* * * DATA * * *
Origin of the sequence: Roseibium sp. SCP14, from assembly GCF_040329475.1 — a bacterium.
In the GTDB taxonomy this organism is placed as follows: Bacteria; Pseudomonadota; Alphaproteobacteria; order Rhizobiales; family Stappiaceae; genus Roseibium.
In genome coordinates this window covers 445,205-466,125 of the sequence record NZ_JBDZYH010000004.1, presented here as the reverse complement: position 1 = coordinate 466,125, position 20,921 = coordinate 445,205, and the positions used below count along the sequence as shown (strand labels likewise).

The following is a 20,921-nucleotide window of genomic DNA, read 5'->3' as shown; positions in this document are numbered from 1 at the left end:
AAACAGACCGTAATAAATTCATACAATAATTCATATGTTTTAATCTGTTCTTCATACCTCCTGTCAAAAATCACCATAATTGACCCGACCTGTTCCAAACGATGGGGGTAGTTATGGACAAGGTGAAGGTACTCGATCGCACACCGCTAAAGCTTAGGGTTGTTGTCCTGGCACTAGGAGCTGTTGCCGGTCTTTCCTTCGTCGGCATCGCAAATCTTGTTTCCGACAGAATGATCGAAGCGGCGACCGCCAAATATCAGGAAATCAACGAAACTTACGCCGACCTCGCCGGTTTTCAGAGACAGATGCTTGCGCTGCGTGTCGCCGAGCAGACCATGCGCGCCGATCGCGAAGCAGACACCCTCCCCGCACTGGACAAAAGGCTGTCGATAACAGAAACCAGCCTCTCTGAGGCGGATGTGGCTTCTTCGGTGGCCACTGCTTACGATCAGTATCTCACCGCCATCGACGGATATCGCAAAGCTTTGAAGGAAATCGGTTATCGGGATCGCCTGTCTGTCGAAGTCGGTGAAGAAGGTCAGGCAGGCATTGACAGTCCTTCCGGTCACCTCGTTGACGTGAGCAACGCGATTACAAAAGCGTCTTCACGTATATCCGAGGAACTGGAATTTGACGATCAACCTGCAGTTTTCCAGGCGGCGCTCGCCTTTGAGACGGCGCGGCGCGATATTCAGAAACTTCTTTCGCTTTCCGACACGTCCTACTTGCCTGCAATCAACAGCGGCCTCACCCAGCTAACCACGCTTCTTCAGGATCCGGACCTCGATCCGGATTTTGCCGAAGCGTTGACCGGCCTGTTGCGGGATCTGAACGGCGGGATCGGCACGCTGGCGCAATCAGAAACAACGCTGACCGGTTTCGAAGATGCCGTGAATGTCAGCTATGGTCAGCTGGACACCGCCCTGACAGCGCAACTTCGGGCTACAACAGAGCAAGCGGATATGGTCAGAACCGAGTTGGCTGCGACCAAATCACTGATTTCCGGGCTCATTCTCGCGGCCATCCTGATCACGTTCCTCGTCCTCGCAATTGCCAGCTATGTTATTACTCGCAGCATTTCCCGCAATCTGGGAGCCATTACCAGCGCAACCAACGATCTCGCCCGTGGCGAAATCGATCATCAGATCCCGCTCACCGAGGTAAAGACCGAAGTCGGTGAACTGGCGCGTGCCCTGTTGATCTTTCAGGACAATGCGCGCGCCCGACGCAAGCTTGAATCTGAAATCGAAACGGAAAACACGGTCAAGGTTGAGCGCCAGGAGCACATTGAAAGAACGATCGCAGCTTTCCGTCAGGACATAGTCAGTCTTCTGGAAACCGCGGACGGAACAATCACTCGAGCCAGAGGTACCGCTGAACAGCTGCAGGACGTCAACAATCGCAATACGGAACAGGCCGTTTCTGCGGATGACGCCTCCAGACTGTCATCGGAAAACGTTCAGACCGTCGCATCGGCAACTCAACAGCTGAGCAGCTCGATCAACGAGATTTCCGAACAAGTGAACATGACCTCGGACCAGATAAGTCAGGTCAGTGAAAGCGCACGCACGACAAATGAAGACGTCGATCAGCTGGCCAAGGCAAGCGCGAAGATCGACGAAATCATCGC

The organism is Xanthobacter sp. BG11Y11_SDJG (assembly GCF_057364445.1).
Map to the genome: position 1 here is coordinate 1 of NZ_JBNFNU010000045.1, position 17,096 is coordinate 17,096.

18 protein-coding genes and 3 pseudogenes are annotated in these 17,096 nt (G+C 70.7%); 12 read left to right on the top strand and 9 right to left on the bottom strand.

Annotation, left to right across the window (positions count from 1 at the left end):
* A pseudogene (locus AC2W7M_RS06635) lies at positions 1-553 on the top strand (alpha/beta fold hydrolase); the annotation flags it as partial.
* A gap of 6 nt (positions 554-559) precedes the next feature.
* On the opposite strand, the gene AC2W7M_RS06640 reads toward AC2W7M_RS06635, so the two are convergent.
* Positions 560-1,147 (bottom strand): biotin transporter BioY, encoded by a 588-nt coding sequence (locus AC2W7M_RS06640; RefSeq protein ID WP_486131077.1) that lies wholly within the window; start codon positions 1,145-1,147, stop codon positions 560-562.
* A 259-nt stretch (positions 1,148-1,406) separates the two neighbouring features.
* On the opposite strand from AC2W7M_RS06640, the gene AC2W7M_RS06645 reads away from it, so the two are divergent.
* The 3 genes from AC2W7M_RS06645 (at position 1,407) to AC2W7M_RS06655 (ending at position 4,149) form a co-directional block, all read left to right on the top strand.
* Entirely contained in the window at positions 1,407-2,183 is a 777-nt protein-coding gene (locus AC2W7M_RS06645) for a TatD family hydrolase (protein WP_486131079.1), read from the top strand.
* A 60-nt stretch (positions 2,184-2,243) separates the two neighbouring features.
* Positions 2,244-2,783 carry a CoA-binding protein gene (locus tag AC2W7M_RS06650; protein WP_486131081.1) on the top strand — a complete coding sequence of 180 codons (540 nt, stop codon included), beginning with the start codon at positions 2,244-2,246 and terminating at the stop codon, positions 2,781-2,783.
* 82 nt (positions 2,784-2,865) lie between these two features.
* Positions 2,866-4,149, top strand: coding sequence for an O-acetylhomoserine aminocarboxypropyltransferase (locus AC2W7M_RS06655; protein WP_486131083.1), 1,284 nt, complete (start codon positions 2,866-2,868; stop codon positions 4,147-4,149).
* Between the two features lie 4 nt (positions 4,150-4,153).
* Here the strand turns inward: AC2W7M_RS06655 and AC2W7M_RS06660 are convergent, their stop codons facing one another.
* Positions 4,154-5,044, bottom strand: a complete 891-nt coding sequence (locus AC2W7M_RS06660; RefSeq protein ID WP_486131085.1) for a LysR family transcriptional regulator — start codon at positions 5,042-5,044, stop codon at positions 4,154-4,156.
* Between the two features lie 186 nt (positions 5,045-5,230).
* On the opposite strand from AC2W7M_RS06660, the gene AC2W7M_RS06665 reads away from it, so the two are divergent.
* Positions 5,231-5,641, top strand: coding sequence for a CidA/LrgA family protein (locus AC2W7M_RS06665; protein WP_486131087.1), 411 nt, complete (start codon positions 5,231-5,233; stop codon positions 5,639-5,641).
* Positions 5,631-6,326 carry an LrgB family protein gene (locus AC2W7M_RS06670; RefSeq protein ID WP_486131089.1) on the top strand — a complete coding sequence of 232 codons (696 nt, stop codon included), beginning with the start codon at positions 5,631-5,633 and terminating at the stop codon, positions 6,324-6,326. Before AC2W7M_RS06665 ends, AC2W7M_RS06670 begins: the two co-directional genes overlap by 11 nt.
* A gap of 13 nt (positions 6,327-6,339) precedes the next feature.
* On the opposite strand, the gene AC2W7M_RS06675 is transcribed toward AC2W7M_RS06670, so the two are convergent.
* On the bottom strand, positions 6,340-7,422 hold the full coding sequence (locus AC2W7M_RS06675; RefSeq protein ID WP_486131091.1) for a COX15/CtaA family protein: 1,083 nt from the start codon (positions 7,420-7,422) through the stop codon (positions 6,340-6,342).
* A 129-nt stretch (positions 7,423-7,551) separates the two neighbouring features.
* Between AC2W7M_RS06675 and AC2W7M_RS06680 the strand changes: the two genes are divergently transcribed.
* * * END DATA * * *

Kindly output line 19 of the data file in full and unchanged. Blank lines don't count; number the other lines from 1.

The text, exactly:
* Positions 2,244-2,783 carry a CoA-binding protein gene (locus tag AC2W7M_RS06650; protein WP_486131081.1) on the top strand — a complete coding sequence of 180 codons (540 nt, stop codon included), beginning with the start codon at positions 2,244-2,246 and terminating at the stop codon, positions 2,781-2,783.